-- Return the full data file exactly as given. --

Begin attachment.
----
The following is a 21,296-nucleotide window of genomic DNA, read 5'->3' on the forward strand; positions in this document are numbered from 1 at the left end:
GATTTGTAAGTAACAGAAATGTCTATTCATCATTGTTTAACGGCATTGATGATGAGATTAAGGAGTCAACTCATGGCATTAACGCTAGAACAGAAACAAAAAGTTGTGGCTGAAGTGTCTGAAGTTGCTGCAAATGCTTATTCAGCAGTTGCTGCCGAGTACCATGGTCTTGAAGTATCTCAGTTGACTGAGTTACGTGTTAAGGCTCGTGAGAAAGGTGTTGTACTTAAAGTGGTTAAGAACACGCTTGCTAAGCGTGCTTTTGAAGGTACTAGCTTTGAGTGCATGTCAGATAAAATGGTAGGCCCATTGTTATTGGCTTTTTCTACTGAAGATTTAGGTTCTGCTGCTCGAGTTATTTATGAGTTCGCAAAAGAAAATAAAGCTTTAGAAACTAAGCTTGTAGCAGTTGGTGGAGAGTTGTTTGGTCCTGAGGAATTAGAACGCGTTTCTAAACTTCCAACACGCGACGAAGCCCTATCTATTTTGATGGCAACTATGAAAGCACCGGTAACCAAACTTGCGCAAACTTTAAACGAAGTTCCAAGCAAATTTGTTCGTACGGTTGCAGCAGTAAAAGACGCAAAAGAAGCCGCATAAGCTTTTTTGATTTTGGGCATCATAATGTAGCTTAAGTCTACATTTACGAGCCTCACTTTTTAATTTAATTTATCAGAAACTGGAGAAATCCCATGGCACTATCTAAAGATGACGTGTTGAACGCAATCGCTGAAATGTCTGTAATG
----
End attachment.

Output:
The following is a 21,296-nucleotide window of genomic DNA, read 5'->3' on the forward strand; positions in this document are numbered from 1 at the left end:
GATTTGTAAGTAACAGAAATGTCTATTCATCATTGTTTAACGGCATTGATGATGAGATTAAGGAGTCAACTCATGGCATTAACGCTAGAACAGAAACAAAAAGTTGTGGCTGAAGTGTCTGAAGTTGCTGCAAATGCTTATTCAGCAGTTGCTGCCGAGTACCATGGTCTTGAAGTATCTCAGTTGACTGAGTTACGTGTTAAGGCTCGTGAGAAAGGTGTTGTACTTAAAGTGGTTAAGAACACGCTTGCTAAGCGTGCTTTTGAAGGTACTAGCTTTGAGTGCATGTCAGATAAAATGGTAGGCCCATTGTTATTGGCTTTTTCTACTGAAGATTTAGGTTCTGCTGCTCGAGTTATTTATGAGTTCGCAAAAGAAAATAAAGCTTTAGAAACTAAGCTTGTAGCAGTTGGTGGAGAGTTGTTTGGTCCTGAGGAATTAGAACGCGTTTCTAAACTTCCAACACGCGACGAAGCCCTATCTATTTTGATGGCAACTATGAAAGCACCGGTAACCAAACTTGCGCAAACTTTAAACGAAGTTCCAAGCAAATTTGTTCGTACGGTTGCAGCAGTAAAAGACGCAAAAGAAGCCGCATAAGCTTTTTTGATTTTGGGCATCATAATGTAGCTTAAGTCTACATTTACGAGCCTCACTTTTTAATTTAATTTATCAGAAACTGGAGAAATCCCATGGCACTATCTAAAGATGACGTGTTGAACGCAATCGCTGAAATGTCTGTAATG